Iowa Gov. Kim Reynolds and the Republican-led legislature have mainly been following fiscal conservative principles of limiting spending and reducing tax rates. Gov. Reynolds even received an “A” grade from Cato Institute’s 2020 Fiscal Policy Report Card on America’s Governors for her fiscal conservatism.
As a result of conservative budgeting practices, Iowa’s fiscal house was not only prepared for the economic emergency caused by the COVID-19 pandemic, but it remains in strong condition. Iowa’s budget has a $305 million surplus, and over $770 million in reserves.
Still, there is room for improvement.
Families across Iowa, whether in good or bad economic times, practice priority-based budgeting. Families must make decisions, often difficult ones, on how best to spend their hard-earned dollars. The same is true for small business owners across Iowa who must prioritize their spending to not only keep their doors open but meet payroll and provide for themselves.
As households across Iowa prioritize spending, governments should do the same, and even more so given it’s not their money. This results in a sound reason for government to practice priority-based budgeting or zero-based budgeting, whereby legislators take a close look at how every taxpayer dollar is spent.
Gov. Reynolds has proposed an $8.1 billion budget for Fiscal Year 2022. Although this increase from the $7.77 billion FY 2021 budget does not seem like much, this growth is more than the average taxpayer’s ability to pay, as appropriately measured by population growth plus inflation.
This would compound the higher taxes that Iowans are paying to fund their government.
From 2013 to 2020, Iowa’s budget has grown 1.6 times faster than population growth plus inflation. This means that the cost of government is increasing at a faster rate than the average taxpayer’s ability to pay for government. This does not include the high property tax burden placed on taxpayers by local governments or the $9 billion in federal funds that Iowa received in FY 2019.
If the budget had matched population growth plus inflation over that period, it would have saved a family of four, on average, $430 per year. This may not appear to be a large savings, but for most families an extra $430 is a vehicle payment or extra money to place in savings. Either way, it is more choices of how to spend their hard-earned dollars.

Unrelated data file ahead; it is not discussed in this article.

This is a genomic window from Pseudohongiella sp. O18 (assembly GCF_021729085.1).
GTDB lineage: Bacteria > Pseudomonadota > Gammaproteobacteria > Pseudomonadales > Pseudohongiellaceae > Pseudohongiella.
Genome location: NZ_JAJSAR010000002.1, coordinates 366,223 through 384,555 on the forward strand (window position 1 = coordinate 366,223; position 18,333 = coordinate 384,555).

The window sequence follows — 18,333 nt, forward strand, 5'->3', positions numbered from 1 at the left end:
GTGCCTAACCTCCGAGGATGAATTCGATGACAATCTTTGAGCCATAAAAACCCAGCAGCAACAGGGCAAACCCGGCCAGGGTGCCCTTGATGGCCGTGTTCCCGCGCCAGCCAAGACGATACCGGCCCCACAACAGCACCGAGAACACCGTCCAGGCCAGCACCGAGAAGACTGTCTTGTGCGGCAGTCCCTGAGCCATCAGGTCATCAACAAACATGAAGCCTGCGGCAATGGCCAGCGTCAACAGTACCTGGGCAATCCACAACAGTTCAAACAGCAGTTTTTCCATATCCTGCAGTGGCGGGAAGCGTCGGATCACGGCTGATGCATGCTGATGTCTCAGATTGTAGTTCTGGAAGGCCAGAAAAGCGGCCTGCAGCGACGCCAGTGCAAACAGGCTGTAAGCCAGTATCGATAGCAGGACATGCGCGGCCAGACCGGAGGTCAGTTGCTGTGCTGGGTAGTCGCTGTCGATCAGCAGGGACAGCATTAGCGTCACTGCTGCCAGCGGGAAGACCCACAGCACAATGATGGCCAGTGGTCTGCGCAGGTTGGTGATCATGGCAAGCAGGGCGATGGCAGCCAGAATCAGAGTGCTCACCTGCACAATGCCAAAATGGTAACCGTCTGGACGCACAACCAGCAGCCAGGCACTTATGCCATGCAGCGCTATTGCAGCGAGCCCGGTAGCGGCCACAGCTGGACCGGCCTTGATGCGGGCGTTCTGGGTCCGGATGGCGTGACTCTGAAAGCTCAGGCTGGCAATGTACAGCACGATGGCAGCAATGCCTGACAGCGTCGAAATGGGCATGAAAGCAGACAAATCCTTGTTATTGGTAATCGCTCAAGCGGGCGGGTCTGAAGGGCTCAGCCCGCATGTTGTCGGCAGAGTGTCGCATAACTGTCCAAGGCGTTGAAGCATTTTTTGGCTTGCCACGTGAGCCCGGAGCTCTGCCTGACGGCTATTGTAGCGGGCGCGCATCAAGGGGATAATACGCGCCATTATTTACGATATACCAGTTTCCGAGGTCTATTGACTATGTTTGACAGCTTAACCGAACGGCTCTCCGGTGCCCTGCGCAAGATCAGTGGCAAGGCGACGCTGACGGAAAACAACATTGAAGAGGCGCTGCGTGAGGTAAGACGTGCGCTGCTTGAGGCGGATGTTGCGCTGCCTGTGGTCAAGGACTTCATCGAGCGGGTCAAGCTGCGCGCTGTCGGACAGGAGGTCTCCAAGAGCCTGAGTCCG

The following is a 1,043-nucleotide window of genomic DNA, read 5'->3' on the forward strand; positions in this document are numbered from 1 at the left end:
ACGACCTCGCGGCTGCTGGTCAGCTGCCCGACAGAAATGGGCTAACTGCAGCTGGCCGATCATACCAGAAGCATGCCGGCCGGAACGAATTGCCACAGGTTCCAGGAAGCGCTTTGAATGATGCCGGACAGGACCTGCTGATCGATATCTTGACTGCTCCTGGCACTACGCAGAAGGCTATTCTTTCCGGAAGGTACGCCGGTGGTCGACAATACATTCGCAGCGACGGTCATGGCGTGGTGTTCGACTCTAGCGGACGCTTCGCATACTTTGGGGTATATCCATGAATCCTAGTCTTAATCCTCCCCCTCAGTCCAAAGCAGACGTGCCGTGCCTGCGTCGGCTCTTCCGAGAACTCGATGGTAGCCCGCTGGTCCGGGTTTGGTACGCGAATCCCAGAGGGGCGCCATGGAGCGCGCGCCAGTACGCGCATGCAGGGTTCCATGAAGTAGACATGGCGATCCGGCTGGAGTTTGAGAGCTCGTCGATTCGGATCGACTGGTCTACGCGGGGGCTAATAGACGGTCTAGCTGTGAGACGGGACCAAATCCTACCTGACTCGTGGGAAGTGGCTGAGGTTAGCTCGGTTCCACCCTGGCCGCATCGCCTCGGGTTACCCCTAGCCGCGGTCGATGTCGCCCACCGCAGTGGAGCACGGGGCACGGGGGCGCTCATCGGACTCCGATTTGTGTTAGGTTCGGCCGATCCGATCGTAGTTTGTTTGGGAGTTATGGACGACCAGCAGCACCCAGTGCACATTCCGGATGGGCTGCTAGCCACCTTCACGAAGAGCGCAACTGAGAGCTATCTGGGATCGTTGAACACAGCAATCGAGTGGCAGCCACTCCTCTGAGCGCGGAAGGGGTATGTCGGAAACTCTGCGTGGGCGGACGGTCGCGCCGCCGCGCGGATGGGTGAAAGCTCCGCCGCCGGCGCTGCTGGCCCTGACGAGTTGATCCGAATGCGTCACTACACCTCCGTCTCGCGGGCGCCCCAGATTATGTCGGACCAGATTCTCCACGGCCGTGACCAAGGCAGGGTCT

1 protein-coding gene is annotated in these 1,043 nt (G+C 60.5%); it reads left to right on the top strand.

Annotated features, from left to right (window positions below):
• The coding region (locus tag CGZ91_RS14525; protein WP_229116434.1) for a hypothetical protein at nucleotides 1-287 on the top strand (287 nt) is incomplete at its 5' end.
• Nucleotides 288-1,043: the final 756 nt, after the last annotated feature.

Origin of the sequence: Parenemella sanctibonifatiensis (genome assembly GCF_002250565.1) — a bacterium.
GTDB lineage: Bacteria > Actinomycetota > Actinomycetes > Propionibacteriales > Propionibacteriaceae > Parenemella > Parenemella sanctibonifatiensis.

Both Gov. Reynolds and legislative leaders have voiced their concern that Iowa needs a more competitive business tax climate, which the Tax Foundation ranks 40th in the nation. Taxes and spending are two sides of the same coin and Iowa’s high individual and corporate income tax rates will not be reduced if spending is not limited.
Controlling spending will take discipline.
Iowa’s budget has a 99 percent spending limitation in law, which means that the legislature must spend at least 1 percent less than projected revenues. Strengthening the spending limit with a constitutional amendment and limiting spending to no more than population growth plus inflation would help keep spending in line with the average taxpayer’s ability to pay. This is an important measure because it accounts for more people paying taxes and higher wages that are highly correlated with inflation.
The Tax Education Foundation’s Conservative Iowa Budget sets the maximum threshold on appropriations based on population growth plus inflation over the last year. Specifically, the maximum threshold on 2022 General Funds is $7.88 billion after an increase of 1.38 percent. Achieving this feat will help keep more money in Iowans’ pockets so they have abundant opportunities to prosper.
Controlling spending is the most difficult thing for a government to achieve because the demands on government continue to grow. Numerous special interests are also applying pressure on the legislature for greater spending, which often crowds out the voice of taxpayers.
History has demonstrated that governments cannot spend and tax their way to prosperity. Iowa only needs to look at our neighbors in Illinois to see the consequences of out-of-control spending.
Policymakers should consider the Conservative Iowa Budget and work to further limit spending. Keeping spending levels low will not only serve the taxpayers’ interests, but it will also make Iowa more economically competitive so that they have more opportunities to achieve their hopes and dreams.
John Hendrickson is policy director at Tax Education Foundation of Iowa and Vance Ginn, Ph.D., is chief economist at the Texas Public Policy Foundation based in Austin, Texas. He is the former chief economist of the White House’s Office of Management and Budget (OMB) during the Trump administration.
Vance Ginn, Ph.D.